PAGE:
Moscow accused Norway on Wednesday June 29 of blocking the transit of goods to Russians settled on the Norwegian Arctic archipelago of Svalbard and threatened Oslo with reprisals.
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«We have called on the Norwegian side to settle this matter as soon as possible.“Said Russian diplomacy in a statement, announcing that the Norwegian charge d’affaires in Moscow had been summoned to the ministry. “We pointed out that unfriendly actions towards Russia lead to retaliatory measures“, he added.
According to Russia, Norway blocked at the land border crossing point of Storskog supplies of equipment and food which were to be loaded on board a ship to reach Svalbard for Russian miners in the archipelago. According to Sergey Guchtchin, Russian consul on the Arctic archipelago, it is 20 tons of goods, including seven tons of food products and the rest of spare parts and essential equipment to prepare for winter. According to the diplomat, Norway is blocking the goods in application of European sanctions adopted against Russia because of its offensive against Ukraine. “I think Norway did not think well by joining the European sanctions“, he said. The diplomat said Russia was exploring alternative supply routes, including from Europe or by sea from the Russian city of Murmansk.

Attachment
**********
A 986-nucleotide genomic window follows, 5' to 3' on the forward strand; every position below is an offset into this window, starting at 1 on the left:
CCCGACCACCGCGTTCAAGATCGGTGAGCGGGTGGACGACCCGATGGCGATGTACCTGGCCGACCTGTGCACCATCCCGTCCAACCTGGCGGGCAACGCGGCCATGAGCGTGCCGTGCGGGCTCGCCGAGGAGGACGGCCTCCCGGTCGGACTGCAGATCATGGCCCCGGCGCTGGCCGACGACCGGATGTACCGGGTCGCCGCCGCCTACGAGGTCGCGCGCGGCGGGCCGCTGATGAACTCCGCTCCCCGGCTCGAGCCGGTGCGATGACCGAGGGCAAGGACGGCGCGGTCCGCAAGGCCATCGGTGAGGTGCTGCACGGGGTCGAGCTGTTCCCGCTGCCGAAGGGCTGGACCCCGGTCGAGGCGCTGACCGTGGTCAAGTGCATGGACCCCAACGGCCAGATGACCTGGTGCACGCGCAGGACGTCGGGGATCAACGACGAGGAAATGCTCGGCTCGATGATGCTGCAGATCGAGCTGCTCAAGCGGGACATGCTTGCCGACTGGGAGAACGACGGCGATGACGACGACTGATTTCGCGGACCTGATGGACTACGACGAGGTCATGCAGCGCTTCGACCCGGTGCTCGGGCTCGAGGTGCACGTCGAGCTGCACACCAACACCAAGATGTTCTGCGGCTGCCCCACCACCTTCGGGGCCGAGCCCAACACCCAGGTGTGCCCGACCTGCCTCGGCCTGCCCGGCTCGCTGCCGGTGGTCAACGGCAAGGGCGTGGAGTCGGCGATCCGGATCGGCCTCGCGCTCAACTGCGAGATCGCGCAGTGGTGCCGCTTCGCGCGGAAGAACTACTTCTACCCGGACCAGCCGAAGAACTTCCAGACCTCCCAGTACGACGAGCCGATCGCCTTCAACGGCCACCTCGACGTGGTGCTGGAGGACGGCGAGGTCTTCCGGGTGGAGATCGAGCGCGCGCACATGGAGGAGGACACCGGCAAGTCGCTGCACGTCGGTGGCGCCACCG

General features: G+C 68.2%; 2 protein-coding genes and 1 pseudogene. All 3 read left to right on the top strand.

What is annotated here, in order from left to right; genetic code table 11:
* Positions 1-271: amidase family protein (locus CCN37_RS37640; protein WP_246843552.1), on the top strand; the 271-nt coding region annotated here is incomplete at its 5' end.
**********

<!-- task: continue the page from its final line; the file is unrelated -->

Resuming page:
NATO’s “Achilles heel in the Arctic”
A thousand kilometers from the North Pole, Svalbard is twice the size of Belgium and sometimes considered the “NATO’s Achilles heel in the Arctic“. An atypical treaty, concluded in 1920 in Paris, recognizes the sovereignty of Norway over Svalbard but also guarantees the nationals of the signatory States, today 46 including Russia, the freedom to exploit the natural resources there “on a footing of perfect equality“. It is in this capacity that, for decades, Russia – the USSR before it – has been extracting coal on these lands inhabited by less than 3,000 people of around fifty nationalities.
Deputy Chairman of the Federation Council Konstantin Kosatchev accused on Telegram Oslo of violating the Paris Treaty. “The Norwegian authorities seek to make Russian miners go without food, which in itself is immoral. It violates human rights, and the principles of humanism“, he accused. The Russian consul, however, denied any risk of food shortages.
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